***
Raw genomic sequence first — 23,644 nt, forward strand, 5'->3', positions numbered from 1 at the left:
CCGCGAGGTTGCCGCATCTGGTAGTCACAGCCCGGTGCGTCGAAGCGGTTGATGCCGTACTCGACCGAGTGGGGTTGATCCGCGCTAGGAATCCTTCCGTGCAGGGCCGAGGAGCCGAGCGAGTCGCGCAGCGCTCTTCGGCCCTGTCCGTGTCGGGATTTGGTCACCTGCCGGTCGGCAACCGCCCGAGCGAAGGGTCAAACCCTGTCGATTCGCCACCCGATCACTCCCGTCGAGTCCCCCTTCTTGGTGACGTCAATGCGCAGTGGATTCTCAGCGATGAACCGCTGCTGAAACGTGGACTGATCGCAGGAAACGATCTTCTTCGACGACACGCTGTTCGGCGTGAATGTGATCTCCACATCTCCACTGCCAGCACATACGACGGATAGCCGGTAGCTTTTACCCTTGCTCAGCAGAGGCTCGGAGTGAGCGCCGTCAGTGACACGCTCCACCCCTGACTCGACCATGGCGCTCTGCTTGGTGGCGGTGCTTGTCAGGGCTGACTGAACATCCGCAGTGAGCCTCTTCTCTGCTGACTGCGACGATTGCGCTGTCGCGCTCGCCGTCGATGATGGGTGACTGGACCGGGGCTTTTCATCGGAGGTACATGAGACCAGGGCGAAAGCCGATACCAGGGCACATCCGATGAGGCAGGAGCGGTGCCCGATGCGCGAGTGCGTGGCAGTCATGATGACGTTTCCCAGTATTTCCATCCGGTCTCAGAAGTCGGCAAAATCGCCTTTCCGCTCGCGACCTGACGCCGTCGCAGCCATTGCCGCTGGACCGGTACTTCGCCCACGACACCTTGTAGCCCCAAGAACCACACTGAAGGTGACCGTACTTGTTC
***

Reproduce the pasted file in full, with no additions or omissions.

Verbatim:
Raw genomic sequence first — 23,644 nt, forward strand, 5'->3', positions numbered from 1 at the left:
CCGCGAGGTTGCCGCATCTGGTAGTCACAGCCCGGTGCGTCGAAGCGGTTGATGCCGTACTCGACCGAGTGGGGTTGATCCGCGCTAGGAATCCTTCCGTGCAGGGCCGAGGAGCCGAGCGAGTCGCGCAGCGCTCTTCGGCCCTGTCCGTGTCGGGATTTGGTCACCTGCCGGTCGGCAACCGCCCGAGCGAAGGGTCAAACCCTGTCGATTCGCCACCCGATCACTCCCGTCGAGTCCCCCTTCTTGGTGACGTCAATGCGCAGTGGATTCTCAGCGATGAACCGCTGCTGAAACGTGGACTGATCGCAGGAAACGATCTTCTTCGACGACACGCTGTTCGGCGTGAATGTGATCTCCACATCTCCACTGCCAGCACATACGACGGATAGCCGGTAGCTTTTACCCTTGCTCAGCAGAGGCTCGGAGTGAGCGCCGTCAGTGACACGCTCCACCCCTGACTCGACCATGGCGCTCTGCTTGGTGGCGGTGCTTGTCAGGGCTGACTGAACATCCGCAGTGAGCCTCTTCTCTGCTGACTGCGACGATTGCGCTGTCGCGCTCGCCGTCGATGATGGGTGACTGGACCGGGGCTTTTCATCGGAGGTACATGAGACCAGGGCGAAAGCCGATACCAGGGCACATCCGATGAGGCAGGAGCGGTGCCCGATGCGCGAGTGCGTGGCAGTCATGATGACGTTTCCCAGTATTTCCATCCGGTCTCAGAAGTCGGCAAAATCGCCTTTCCGCTCGCGACCTGACGCCGTCGCAGCCATTGCCGCTGGACCGGTACTTCGCCCACGACACCTTGTAGCCCCAAGAACCACACTGAAGGTGACCGTACTTGTTC